A Surface Science Approach Towards Understanding and Mitigating Fouling and Corrosion in Crude Oil Refinery Units

  • Author / Creator
  • This research presents a detailed investigation of corrosion and organic fouling on several important metallurgies in a broad range of crude oils. Throughout a refinery, fouling of metallic heat-transfer surfaces is a ubiquitous, costly, and complex phenomena, made increasingly challenging by largely variable oil feedstock, chemical and physical properties of the metallic surface, and their interrelation. Inorganically driven fouling is a mechanistic description that introduces a concept wherein corrosive processes influence subsequent organic fouling. Corrosion alters physical and chemical properties of a fouling surface, which increases wetting behavior of problematic species, introduces alternate reaction pathways, and generally catalyzes the growth of mixed inorganic-organic foulants.
    The research goal was to acquire a deeper understanding of the mechanisms that drive fouling and corrosion in refinery units, to document the controlled manipulation of fouling propensity using additive chemistry, and initial development of thin-film coatings to resist corrosion and fouling. Several key findings were delivered. First, a systematic elucidation of the time-dependent interrelation between sulfidic corrosion and carbonaceous fouling. Second, broad similarities amongst fouling deposition across multiple crude oils and temperatures. Third, the essential role of surface metallurgy in establishing fouling rates. An iron-naphthenate additive was used to manipulate crude oil fouling tendency, which imparted different behaviors under high and low temperature experimental conditions. Thin-film metallic surface coatings were applied to wires with little mitigative effect, but key trends were observed that will be applied to subsequent design.
    Experiments were conducted in a batch, stirred, high-pressure, high-temperature reactor vessel with custom electrical feedthroughs facilitated resistive heating of metallic wire or ribbon while immersed in a bath of hot crude oil. This system allowed control of wire temperature, oil temperature, flow, and pressure under repeatable experimental conditions. Several combinations of metallurgy, crude oil, and temperature were employed. Metallurgies were selected as carbon steel, P91 (9wt% Cr, 1wt% Mo) alloy steel, and 347SS (347 stainless-steel), and were employed as hot-drawn, 200μm diameter wire. They were immersed in oil blends of varying, understood fouling propensity (Blend HI - high fouling, Blend BC - medium fouling, and Blend BDH - high fouling). A low fouling oil, Crude G, was used for tests with iron-naphthenate additive, and medium fouling Crude A for experiments with coated wires. Temperature combinations explored were wire and oil bath values of 490 °C wire/290 °C bath and 350 °C wire/250 °C bath. This served to demonstrate fouling behavior both above and below the commonly accepted threshold for thermal cracking.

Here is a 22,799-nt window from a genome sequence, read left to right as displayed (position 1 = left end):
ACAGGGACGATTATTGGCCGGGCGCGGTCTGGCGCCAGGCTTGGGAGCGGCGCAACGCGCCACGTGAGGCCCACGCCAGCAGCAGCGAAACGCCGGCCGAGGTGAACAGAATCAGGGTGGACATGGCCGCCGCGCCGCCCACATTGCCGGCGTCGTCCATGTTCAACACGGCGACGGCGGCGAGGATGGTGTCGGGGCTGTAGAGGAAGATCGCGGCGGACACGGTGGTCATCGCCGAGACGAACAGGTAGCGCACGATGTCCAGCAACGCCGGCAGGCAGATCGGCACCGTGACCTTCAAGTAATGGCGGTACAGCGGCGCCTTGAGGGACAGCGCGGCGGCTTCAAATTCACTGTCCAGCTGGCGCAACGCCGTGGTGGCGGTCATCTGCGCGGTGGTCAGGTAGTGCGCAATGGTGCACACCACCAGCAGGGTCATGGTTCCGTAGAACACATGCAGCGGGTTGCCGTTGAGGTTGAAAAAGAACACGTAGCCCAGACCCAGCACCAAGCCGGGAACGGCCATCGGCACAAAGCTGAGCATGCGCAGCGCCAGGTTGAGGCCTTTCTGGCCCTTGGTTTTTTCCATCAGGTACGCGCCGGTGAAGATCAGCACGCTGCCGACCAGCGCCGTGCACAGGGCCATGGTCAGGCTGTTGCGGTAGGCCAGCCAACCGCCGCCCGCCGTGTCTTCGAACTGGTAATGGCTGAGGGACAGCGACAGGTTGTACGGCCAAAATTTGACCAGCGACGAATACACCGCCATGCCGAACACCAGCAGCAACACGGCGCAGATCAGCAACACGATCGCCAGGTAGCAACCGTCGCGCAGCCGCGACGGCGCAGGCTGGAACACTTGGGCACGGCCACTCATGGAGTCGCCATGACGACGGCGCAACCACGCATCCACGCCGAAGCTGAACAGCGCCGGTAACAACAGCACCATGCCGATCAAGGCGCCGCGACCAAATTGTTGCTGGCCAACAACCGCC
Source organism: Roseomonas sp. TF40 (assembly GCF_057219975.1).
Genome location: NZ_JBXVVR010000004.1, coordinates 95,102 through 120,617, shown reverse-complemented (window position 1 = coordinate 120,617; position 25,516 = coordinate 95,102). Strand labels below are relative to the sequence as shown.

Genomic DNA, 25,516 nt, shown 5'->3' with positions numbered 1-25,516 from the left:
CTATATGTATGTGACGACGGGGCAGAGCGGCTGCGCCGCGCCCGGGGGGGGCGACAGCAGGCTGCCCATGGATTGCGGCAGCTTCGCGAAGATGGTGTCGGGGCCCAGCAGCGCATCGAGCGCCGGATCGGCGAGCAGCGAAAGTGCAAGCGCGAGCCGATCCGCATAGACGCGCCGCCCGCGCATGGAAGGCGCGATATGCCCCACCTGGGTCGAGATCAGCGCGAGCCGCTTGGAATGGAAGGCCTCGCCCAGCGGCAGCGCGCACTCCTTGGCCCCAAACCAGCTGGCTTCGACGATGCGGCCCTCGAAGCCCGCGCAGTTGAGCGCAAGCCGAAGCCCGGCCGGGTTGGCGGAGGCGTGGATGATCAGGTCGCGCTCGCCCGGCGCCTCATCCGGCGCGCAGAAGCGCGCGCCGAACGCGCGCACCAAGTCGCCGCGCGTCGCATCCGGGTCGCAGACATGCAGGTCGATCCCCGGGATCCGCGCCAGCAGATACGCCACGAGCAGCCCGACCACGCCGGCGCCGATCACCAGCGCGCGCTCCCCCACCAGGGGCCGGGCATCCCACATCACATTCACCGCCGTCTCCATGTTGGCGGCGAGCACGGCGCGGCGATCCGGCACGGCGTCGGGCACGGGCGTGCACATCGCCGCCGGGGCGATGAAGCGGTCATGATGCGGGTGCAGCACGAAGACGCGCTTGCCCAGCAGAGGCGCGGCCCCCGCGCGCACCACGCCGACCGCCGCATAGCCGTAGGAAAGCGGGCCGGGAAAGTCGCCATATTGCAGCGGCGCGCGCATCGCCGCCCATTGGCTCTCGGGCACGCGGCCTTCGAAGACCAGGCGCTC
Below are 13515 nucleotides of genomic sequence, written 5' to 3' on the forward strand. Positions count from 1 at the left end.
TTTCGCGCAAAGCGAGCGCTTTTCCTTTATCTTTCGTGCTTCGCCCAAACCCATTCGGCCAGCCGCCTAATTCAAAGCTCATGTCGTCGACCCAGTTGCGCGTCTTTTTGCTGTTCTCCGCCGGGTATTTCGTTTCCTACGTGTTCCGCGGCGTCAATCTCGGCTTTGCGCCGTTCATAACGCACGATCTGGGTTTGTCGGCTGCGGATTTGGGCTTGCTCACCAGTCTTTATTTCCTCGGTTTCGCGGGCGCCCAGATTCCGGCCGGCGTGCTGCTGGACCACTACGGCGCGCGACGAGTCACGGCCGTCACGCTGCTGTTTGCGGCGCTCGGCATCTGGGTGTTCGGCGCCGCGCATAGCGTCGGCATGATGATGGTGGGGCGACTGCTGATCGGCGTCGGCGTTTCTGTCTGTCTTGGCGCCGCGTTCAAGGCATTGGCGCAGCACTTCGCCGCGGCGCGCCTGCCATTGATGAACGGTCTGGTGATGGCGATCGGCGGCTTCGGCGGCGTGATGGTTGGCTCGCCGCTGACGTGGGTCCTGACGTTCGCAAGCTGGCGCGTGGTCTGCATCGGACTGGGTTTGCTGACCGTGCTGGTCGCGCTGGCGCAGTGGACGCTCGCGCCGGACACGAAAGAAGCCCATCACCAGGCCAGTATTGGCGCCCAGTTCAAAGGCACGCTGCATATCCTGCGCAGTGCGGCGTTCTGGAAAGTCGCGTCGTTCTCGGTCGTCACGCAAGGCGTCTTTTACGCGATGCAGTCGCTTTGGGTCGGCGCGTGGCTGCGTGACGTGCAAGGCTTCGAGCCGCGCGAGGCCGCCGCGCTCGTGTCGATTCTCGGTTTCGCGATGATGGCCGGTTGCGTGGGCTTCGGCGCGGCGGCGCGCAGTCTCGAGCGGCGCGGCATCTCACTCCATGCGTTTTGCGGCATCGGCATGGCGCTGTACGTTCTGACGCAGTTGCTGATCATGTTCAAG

Evaluation of corroded and fouled wires was accomplished by applying complimentary bulk and surface characterization techniques, to the three select metallurgies, after exposure to multiple combinations of crude oil, temperature, and fouling time. Analytical techniques including transmission electron microscopy (TEM), focused ion beam (FIB), scanning electron microscopy (SEM), and energy dispersive X-ray analysis (EDX) were employed to detail the fouling phenomenology of several industrially relevant metallurgies. A key microstructural with 347SS, at high temperature, included the transformation of near-surface, textured, austenitic grain structure into a micron scale, highly porous inner-sulfide/chromium-oxide bilayer composite.
    In the high-temperature fouling scenarios, all wires experienced substantial sulfidic corrosion and catalytic growth and adhesion of organic fouling. An iron sulfide (pyrrhotite Fe(1-x)S) formed almost instantaneously at the metal surface, followed by coke around its periphery at longer times. This temporal sequence, combined with observation of thicker foulant associated with detached plumes of the sulfide, leads to a hypothesis of inorganically driven, organic fouling. Chemically, the sulfide functions as a potent dehydrogenation catalyst that drives the transformation of pitch to coke. Physically, the textured, corroded surfaces promote wetting and trapping of important fouling precursors. Below thermal cracking temperature, similar characteristics are observed, but take longer to occur. The 347SS wire is nearly immune to sulfidic corrosion at these conditions.

  • Subjects / Keywords
  • Graduation date
    Fall 2021
  • Type of Item
  • Degree
    Master of Science
  • DOI
  • License
    This thesis is made available by the University of Alberta Libraries with permission of the copyright owner solely for non-commercial purposes. This thesis, or any portion thereof, may not otherwise be copied or reproduced without the written consent of the copyright owner, except to the extent permitted by Canadian copyright law.